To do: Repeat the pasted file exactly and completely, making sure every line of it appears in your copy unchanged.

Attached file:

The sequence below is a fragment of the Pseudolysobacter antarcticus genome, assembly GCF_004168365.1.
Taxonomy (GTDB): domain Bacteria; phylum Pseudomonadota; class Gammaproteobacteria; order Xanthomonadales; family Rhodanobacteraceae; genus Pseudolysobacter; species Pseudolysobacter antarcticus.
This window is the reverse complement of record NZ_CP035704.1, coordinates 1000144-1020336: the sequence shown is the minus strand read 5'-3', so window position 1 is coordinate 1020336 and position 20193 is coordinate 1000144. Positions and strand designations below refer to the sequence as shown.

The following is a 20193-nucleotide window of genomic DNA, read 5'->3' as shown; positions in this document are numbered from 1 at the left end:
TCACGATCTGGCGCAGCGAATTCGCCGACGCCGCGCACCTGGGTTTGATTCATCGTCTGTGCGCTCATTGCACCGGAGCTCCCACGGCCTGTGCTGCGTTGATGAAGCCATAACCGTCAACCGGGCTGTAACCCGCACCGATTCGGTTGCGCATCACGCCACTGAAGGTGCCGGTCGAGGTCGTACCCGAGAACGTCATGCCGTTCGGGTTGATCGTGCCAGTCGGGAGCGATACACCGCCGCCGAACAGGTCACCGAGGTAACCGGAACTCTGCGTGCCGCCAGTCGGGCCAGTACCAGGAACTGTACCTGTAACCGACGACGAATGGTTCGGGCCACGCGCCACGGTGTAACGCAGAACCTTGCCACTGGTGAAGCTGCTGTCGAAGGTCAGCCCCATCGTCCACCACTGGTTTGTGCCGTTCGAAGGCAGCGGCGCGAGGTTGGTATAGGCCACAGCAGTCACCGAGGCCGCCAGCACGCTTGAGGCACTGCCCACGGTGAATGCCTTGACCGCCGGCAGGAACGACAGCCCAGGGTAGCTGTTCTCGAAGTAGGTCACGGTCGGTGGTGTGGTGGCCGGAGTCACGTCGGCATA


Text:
The sequence below is a fragment of the Pseudolysobacter antarcticus genome, assembly GCF_004168365.1.
Taxonomy (GTDB): domain Bacteria; phylum Pseudomonadota; class Gammaproteobacteria; order Xanthomonadales; family Rhodanobacteraceae; genus Pseudolysobacter; species Pseudolysobacter antarcticus.
This window is the reverse complement of record NZ_CP035704.1, coordinates 1000144-1020336: the sequence shown is the minus strand read 5'-3', so window position 1 is coordinate 1020336 and position 20193 is coordinate 1000144. Positions and strand designations below refer to the sequence as shown.

The following is a 20193-nucleotide window of genomic DNA, read 5'->3' as shown; positions in this document are numbered from 1 at the left end:
TCACGATCTGGCGCAGCGAATTCGCCGACGCCGCGCACCTGGGTTTGATTCATCGTCTGTGCGCTCATTGCACCGGAGCTCCCACGGCCTGTGCTGCGTTGATGAAGCCATAACCGTCAACCGGGCTGTAACCCGCACCGATTCGGTTGCGCATCACGCCACTGAAGGTGCCGGTCGAGGTCGTACCCGAGAACGTCATGCCGTTCGGGTTGATCGTGCCAGTCGGGAGCGATACACCGCCGCCGAACAGGTCACCGAGGTAACCGGAACTCTGCGTGCCGCCAGTCGGGCCAGTACCAGGAACTGTACCTGTAACCGACGACGAATGGTTCGGGCCACGCGCCACGGTGTAACGCAGAACCTTGCCACTGGTGAAGCTGCTGTCGAAGGTCAGCCCCATCGTCCACCACTGGTTTGTGCCGTTCGAAGGCAGCGGCGCGAGGTTGGTATAGGCCACAGCAGTCACCGAGGCCGCCAGCACGCTTGAGGCACTGCCCACGGTGAATGCCTTGACCGCCGGCAGGAACGACAGCCCAGGGTAGCTGTTCTCGAAGTAGGTCACGGTCGGTGGTGTGGTGGCCGGAGTCACGTCGGCATA